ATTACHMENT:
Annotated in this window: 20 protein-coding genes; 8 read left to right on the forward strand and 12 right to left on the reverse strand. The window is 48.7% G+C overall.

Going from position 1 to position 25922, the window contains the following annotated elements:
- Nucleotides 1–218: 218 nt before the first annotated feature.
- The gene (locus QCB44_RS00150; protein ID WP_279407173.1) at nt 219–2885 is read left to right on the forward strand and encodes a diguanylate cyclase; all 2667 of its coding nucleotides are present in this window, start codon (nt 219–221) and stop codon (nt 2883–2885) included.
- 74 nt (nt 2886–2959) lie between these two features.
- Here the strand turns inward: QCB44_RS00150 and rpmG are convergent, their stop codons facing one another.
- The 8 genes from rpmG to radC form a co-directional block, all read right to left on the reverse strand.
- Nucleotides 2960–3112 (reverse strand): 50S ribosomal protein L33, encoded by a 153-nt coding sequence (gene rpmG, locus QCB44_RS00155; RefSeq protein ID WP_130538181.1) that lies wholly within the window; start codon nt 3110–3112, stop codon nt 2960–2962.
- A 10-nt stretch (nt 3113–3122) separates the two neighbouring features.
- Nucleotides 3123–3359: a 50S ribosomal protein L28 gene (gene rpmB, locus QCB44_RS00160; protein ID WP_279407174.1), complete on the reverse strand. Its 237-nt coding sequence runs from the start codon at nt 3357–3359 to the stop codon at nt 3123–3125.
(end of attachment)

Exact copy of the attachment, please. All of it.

Annotated in this window: 20 protein-coding genes; 8 read left to right on the forward strand and 12 right to left on the reverse strand. The window is 48.7% G+C overall.

Going from position 1 to position 25922, the window contains the following annotated elements:
- Nucleotides 1–218: 218 nt before the first annotated feature.
- The gene (locus QCB44_RS00150; protein ID WP_279407173.1) at nt 219–2885 is read left to right on the forward strand and encodes a diguanylate cyclase; all 2667 of its coding nucleotides are present in this window, start codon (nt 219–221) and stop codon (nt 2883–2885) included.
- 74 nt (nt 2886–2959) lie between these two features.
- Here the strand turns inward: QCB44_RS00150 and rpmG are convergent, their stop codons facing one another.
- The 8 genes from rpmG to radC form a co-directional block, all read right to left on the reverse strand.
- Nucleotides 2960–3112 (reverse strand): 50S ribosomal protein L33, encoded by a 153-nt coding sequence (gene rpmG, locus QCB44_RS00155; RefSeq protein ID WP_130538181.1) that lies wholly within the window; start codon nt 3110–3112, stop codon nt 2960–2962.
- A 10-nt stretch (nt 3113–3122) separates the two neighbouring features.
- Nucleotides 3123–3359: a 50S ribosomal protein L28 gene (gene rpmB, locus QCB44_RS00160; protein ID WP_279407174.1), complete on the reverse strand. Its 237-nt coding sequence runs from the start codon at nt 3357–3359 to the stop codon at nt 3123–3125.